Accessories are a useful way to introduce a colour scheme to a room if you’re not quite ready to apply a scheme to a wall. Similarly, if you choose to use contrasting colours for instance, you could paint the wall one colour and then introduce the contrast through accessories. Basically, play around with configurations until you hit upon the one you love!

Don’t follow trends

While trends can be a good source of inspiration, they can also date quickly. This is definitely the case with trends that incorporate patterns or textures – unless you absolutely love a particular style or colour, don’t make a rash decision.

Find your inspiration

Inspiration can come from many different sources. Social media is an obvious place to start but be wary that a lot of social media posts are based around trends.

Soft furnishings and art can be a good source of inspiration and naturally show you which colour combinations go well together. They can also be a foundation colour and give you direction for your remaining colours.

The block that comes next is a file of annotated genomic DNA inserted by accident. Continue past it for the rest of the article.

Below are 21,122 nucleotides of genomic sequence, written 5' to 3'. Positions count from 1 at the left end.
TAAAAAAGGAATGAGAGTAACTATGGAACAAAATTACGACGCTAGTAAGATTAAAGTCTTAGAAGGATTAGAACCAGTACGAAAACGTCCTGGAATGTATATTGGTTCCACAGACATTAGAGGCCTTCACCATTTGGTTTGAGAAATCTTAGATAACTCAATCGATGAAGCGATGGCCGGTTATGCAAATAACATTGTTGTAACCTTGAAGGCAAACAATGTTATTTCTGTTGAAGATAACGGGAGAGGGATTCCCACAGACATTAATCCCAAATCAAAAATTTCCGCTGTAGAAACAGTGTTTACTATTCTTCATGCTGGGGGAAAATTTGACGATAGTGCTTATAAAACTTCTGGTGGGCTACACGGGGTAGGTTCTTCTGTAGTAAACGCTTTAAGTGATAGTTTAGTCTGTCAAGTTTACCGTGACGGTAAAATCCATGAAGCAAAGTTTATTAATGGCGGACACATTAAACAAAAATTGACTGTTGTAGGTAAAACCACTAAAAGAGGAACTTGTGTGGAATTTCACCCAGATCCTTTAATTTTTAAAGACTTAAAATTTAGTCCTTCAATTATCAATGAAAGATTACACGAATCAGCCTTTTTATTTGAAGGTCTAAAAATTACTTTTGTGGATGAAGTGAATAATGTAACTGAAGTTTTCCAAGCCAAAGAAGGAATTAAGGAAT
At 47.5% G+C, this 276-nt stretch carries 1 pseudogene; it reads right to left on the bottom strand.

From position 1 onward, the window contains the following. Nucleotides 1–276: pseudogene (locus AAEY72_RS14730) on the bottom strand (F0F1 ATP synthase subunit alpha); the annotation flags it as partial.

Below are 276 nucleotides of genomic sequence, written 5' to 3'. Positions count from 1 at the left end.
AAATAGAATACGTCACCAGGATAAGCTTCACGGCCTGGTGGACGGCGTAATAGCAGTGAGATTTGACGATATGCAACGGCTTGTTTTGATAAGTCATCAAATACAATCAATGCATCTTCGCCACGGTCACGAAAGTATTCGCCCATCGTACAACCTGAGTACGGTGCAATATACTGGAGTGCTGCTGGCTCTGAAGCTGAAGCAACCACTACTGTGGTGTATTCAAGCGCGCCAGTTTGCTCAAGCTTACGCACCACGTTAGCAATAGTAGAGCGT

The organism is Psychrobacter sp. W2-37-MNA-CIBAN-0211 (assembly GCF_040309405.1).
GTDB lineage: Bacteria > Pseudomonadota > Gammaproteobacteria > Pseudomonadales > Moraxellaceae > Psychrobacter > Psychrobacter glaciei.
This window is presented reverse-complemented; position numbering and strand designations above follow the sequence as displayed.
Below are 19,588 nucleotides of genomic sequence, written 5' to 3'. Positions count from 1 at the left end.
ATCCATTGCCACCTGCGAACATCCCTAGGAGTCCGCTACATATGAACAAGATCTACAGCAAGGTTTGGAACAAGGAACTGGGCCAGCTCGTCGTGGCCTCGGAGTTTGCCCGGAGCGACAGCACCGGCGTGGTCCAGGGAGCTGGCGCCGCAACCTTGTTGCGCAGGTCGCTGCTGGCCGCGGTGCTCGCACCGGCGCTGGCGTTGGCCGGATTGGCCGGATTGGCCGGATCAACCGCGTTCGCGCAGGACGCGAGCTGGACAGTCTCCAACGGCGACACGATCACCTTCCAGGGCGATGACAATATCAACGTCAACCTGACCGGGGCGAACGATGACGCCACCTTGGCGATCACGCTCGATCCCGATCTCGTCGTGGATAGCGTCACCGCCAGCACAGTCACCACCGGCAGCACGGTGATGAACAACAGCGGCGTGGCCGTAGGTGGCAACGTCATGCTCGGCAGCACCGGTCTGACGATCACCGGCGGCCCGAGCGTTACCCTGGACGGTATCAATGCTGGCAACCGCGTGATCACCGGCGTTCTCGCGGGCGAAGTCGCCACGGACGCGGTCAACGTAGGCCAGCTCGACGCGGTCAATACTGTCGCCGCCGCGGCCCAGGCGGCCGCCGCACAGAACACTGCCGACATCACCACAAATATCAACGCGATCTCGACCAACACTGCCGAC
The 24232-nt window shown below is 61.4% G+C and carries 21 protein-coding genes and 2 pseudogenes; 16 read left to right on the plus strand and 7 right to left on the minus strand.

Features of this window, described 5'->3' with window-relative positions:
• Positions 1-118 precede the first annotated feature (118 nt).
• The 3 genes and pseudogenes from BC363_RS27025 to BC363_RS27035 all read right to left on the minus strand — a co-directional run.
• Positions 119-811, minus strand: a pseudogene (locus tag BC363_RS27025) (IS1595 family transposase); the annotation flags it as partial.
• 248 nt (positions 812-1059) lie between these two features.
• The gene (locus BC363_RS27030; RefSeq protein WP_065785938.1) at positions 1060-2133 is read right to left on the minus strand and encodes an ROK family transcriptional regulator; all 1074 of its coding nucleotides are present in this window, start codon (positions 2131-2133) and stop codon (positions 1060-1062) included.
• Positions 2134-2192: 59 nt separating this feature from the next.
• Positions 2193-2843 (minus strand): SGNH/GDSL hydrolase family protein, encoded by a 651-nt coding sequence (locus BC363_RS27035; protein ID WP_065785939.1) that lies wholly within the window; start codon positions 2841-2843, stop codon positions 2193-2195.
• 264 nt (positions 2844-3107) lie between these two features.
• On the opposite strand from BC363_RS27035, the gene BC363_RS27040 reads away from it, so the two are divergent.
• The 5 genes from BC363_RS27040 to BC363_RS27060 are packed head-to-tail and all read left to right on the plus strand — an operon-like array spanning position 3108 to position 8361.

Once you’ve chosen your core colour, you can then decide on the colour scheme.

Understanding different colour schemes

According to colour theory, there are four different types of colour schemes. Each require you to pick a starting colour and then, depending on the theory, you’ll be given colours that work well and complete the look.

You don’t have to use every colour in a scheme on your wall. You can choose one or two colours for your wall and use the others in your furniture and accessories.

 

1. Monochromatic

When you think of monochrome, what pops into your head? Black and white most likely which, in this instance, isn’t quite right. Monochromatic colour schemes take a core colour, like blue for example, and adds black or white to create a darker or lighter hue.